With eyes on Broadway, Wall tours country in ‘Buddy, The Buddy Holly Story’

As a 7-year-old in a Uwharrie Players production of “A Christmas Carol,” Hannah-Kathryn “HK” Wall first felt the thrill and anticipation of performing in live theater.

“I had one line,” she recalled, “and I was so excited.”

Nearly 16 years later, Wall has moved well beyond that first single-line part. In fact, the Albemarle native has followed her dream of performing from that small community theater appearance to a role in the national tour of “Buddy, The Buddy Holly Story” with GFour Productions.

Wall became familiar with the performing arts even before her role in “A Christmas Carol.” Her mother, Natasha, was active in the Uwharrie Players, and often brought HK along to the group’s pre-performance practices.

“I attended lots of the rehearsals with Mom, and I was just ‘wowed’ at the effort put in by the cast members,” HK recalled. “Seeing the care that was taken, how they would make notes on their scripts, how hard they worked to memorize lines and stage movements … I was just really amazed. It wasn’t long before I told Mom, ‘I want to do this!’ ”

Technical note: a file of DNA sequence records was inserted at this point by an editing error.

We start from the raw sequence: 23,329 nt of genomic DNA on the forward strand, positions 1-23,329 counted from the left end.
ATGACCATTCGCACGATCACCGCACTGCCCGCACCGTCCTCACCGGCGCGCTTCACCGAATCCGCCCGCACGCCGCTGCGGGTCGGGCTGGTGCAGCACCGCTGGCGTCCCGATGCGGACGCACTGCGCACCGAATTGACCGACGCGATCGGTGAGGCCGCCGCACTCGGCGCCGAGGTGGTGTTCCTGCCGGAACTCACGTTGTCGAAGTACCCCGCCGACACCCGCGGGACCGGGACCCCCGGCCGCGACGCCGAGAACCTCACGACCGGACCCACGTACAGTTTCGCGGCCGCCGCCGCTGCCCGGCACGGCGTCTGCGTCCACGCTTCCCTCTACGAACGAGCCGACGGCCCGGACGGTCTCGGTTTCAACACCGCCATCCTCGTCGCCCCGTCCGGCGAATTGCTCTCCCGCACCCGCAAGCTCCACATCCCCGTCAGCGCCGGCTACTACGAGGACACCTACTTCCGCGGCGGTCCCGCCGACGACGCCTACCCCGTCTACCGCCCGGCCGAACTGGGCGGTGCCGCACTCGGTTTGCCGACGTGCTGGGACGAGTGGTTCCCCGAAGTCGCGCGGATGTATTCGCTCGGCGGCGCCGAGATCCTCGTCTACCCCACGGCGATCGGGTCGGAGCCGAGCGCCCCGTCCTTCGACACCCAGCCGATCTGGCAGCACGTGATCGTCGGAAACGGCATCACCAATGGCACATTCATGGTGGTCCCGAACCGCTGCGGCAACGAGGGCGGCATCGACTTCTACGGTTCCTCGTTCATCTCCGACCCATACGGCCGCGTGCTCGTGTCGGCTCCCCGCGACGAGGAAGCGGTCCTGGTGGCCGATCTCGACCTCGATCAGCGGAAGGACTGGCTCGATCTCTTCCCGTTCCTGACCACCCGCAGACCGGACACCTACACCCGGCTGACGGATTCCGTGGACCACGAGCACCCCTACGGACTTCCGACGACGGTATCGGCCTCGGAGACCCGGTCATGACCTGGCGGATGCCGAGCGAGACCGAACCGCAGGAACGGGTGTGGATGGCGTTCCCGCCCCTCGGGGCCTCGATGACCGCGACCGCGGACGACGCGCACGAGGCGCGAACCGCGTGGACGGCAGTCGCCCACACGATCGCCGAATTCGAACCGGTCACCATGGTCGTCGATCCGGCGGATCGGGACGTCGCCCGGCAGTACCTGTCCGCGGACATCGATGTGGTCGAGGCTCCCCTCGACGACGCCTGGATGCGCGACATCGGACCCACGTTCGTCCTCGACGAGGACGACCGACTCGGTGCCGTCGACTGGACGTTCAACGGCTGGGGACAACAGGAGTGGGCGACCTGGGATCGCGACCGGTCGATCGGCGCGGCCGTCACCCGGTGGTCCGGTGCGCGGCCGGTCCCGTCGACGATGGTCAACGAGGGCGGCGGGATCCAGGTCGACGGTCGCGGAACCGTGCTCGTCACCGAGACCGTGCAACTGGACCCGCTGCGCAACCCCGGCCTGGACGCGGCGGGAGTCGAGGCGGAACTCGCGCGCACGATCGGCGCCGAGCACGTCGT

Fortunately for HK, there were local resources through which she could build on that desire to perform.

“When I was in elementary and middle school, I was active with both the Uwharrie Players and The Talent Company,” she said.

But HK’s high school years would require a relocation to allow her the opportunity to work more diligently toward her dream.